Stage Electronics Company formed in the early 1990’s by Vince Michaels and located in Depew, New York, USA. Designed a analogue synthesiser that was built around an interesting concept, basically it was a 1U 19” module that contained a monophonic synthesiser voice similar to the one in a MiniMoog with a few extensions, a separate control panel that could either be used as a table-top module or a 4U rack module controlled in turn controlled the 1U synth voice or a multitudes of voices turning it into a modular polyphonic instrument. The company was poised to deliver its product in May 1994 but ran out of money and in the end only one synthesiser was fully assembled, however when the company was liquidated a number of finished PCB´s were sold so it is possible that there are a few examples of this synth floating around that have been finished by a third party.
Actually 2 different companies, both based in Montreal, Quebec, Canada and both having the same name and the same principal owner, one Ted Stevenson, first one is a private business founded in 2000 and dissolved in 2003 and the latter is an incorporated (i.e. share) company that takes over the operation in 2003 but goes dormant in 2007. Note also that since this is a Quebec company the name was sometimes given out in official documents as “Guitares Stevenson”.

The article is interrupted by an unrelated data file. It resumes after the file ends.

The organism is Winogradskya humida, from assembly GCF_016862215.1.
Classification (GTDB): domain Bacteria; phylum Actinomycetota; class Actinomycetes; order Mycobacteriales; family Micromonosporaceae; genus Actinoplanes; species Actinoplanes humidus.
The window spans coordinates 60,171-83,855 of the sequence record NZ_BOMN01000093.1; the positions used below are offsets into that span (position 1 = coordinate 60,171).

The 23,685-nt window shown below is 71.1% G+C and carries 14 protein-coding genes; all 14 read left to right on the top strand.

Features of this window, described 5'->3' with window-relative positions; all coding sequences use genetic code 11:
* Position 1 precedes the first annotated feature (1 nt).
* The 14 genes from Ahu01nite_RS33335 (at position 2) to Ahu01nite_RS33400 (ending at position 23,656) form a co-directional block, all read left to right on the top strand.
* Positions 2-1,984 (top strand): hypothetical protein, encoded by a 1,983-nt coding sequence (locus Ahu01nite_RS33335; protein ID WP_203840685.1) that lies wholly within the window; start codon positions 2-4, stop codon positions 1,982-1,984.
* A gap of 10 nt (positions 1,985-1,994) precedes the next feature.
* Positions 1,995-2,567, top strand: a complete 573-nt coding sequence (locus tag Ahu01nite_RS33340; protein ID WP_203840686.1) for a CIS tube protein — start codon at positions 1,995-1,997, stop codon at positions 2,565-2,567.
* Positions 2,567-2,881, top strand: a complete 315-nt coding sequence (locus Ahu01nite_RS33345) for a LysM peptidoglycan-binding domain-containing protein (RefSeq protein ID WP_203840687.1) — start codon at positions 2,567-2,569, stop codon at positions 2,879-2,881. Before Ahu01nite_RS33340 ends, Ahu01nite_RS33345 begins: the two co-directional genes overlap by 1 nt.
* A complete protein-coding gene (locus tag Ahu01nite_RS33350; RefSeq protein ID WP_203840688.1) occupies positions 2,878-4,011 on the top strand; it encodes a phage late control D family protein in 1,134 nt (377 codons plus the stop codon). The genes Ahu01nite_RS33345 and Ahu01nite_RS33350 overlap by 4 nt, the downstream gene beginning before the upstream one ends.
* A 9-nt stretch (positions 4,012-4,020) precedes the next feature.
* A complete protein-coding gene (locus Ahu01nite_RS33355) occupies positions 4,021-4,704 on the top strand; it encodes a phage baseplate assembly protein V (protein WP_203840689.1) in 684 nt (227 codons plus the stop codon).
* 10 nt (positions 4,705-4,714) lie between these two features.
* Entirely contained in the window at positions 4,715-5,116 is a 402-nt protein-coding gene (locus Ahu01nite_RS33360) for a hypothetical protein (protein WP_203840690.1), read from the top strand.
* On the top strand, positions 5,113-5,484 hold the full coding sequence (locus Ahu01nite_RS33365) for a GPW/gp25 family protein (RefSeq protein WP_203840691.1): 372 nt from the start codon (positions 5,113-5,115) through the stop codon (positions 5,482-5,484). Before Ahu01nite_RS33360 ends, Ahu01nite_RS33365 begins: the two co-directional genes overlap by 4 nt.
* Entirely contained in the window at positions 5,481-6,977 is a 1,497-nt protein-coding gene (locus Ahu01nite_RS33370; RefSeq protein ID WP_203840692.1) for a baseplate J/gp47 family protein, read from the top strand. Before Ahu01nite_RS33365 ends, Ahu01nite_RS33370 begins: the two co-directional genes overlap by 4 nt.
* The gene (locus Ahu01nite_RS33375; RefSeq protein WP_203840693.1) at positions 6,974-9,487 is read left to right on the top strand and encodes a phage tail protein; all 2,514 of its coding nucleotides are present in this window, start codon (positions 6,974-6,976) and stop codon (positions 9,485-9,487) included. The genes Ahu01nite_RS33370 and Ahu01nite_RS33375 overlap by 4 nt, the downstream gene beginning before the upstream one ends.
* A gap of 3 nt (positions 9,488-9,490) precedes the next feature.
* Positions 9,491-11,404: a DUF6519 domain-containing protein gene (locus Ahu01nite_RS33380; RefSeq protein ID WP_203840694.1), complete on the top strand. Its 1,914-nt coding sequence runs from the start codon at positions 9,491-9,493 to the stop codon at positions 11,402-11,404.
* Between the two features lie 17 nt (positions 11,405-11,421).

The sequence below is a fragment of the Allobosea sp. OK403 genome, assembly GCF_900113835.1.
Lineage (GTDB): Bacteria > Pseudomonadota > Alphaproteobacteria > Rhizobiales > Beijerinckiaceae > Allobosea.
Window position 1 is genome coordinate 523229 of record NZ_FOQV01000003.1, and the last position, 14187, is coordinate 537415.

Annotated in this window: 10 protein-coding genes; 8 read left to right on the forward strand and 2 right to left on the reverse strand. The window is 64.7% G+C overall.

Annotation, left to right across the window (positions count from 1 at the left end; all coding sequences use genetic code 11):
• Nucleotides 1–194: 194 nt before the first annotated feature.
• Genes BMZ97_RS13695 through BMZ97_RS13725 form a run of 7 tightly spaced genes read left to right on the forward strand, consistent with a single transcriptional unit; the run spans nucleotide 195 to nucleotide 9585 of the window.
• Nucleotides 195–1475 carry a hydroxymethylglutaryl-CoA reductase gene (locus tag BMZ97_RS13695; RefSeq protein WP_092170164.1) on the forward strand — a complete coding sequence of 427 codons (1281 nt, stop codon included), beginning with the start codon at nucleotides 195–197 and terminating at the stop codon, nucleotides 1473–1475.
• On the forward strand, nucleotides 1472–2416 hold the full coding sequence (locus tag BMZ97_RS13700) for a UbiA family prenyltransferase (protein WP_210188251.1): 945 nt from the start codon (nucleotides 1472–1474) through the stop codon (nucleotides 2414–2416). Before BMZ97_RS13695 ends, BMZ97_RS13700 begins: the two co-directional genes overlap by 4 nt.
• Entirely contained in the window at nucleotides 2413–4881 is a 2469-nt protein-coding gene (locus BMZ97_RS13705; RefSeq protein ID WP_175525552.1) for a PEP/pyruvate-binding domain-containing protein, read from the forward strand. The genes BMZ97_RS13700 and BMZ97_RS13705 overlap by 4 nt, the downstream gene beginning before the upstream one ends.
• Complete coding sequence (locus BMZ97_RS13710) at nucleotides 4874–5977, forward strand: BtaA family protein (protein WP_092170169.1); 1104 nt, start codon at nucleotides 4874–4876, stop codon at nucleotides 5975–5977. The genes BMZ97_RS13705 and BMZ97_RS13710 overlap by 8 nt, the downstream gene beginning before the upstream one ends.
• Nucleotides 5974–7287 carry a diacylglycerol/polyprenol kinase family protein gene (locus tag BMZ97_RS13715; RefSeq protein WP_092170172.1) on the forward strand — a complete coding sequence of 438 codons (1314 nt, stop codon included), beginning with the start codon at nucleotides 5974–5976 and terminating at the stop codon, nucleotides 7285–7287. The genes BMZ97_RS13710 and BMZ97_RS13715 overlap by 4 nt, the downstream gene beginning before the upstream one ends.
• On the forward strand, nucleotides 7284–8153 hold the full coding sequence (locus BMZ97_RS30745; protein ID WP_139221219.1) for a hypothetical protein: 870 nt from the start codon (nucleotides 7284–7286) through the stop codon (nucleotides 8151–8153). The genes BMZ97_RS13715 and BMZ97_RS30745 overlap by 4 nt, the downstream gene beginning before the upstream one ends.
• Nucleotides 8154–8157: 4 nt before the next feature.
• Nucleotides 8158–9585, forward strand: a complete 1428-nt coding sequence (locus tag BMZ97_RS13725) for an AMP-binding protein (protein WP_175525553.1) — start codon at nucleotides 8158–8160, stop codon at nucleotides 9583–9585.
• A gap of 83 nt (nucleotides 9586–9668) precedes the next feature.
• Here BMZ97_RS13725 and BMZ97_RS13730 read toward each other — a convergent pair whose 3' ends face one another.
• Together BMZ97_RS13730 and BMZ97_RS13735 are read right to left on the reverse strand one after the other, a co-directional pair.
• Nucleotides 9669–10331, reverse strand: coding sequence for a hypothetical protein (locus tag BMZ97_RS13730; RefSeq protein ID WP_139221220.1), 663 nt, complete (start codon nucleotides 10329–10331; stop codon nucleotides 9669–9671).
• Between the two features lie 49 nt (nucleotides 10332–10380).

The earliest instruments we see from the company are from 2001 and are copies or closely modelled on classic American electric guitars but have high end hardware such as Gotoh and Floyd Rose tremolos & bridges alongside Sperzel tuners and were offered with a variety of pickups as options, all mated with a on board pre-amp made by the company itself. Prices were surprisingly modest compared to some other custom shops offering similar quality of finishes and hardware, or ranging from RRP of USD 1695 for the “Classic” model (Strat type guitar) to USD 2495 for the top of the range “Deluxe”, although optional extras or custom finishes did up that price considerably and by 2004 the prices were considerably higher, especially for the lower priced models, the “Classic” retailed by then for 2195 USD and Stevenson has started offering their own pickups as standard although they are still also making available pickup products from other companies as well.